English translation by Asaf Bartov
Fields of wheat spread from one horizon to the other around my home in western Judea. As in the days of yore, the wheat turns green, then yellow, and come harvest time, is harvested into sheaves and piled up in heaps, repeating in a rhythm set by nature. Because now, as ever, the most important human crop can only be sustained with rain.
The holiday of Shavuot is coming, and it is the harvest festival. Hebrew language revival pioneer Eliezer Ben-Yehuda commented of it: “Of the three pilgrimage festivals in Judaism, Shavuot is the most attached to the Land of Israel and Jewish life in it. It is a nature festival and a spiritual festival both.” And yet it is on this holiday that Jews recall in synagogues a story of drought years, and of a woman from a nation forbidden by the Torah from mingling with the Israelites. These are two paradoxes, and not the only ones, in a story of great calamity leading to psychological healing and salvation. Seven times we hear the voice of Ruth the Moabite in the four chapters of this short, beautiful story, and all of them demonstrate a valuable, intuitive wisdom in restoring hope even where it appears to have been lost for good.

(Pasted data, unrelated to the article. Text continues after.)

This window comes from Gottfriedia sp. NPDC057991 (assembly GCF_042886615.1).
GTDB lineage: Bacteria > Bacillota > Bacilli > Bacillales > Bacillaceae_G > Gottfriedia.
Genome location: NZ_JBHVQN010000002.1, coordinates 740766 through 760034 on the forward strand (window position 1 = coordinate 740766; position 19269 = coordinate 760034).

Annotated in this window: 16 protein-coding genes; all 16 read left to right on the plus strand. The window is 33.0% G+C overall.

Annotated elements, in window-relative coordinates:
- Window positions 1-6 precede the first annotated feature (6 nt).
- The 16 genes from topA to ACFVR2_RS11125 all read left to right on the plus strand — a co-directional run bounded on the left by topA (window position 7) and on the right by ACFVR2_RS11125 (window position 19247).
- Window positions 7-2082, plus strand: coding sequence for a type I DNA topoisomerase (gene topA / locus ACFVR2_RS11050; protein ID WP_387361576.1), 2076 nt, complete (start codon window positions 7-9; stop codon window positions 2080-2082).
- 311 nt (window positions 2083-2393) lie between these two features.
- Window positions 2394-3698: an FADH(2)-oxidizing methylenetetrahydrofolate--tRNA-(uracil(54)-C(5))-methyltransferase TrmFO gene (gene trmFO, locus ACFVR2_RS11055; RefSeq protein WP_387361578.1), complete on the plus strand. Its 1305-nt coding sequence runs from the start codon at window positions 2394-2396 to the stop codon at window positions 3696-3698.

“Now it came to pass in the days when the judges ruled,” narrates the Second Temple period author of the book of Ruth, “that there was a famine in the land. And a certain man of Bethlehemjudah went to sojourn in the country of Moab, he, and his wife, and his two sons. And the name of the man was Elimelech, and the name of his wife Naomi, and the name of his two sons Mahlon and Chilion, Ephrathites of Bethlehemjudah.”The sons married Moabite women. The author, who openly alludes to several other books in the Bible, is clearly aware of the strict taboo on such intermarriage, and of its rationale: “A bastard shall not enter into the congregation of the Lord; even to his tenth generation shall he not enter into the congregation of the Lord. An Ammonite or Moabite shall not enter into the congregation of the Lord; even to their tenth generation shall they not enter into the congregation of the Lord for ever” (Deuteronomy, 23:2-3) Ammon and Moab are descended from Lot, born of incestuous intercourse with Lot’s two daughters. They are bastard nations, and therefore forbidden for the Israelites to marry.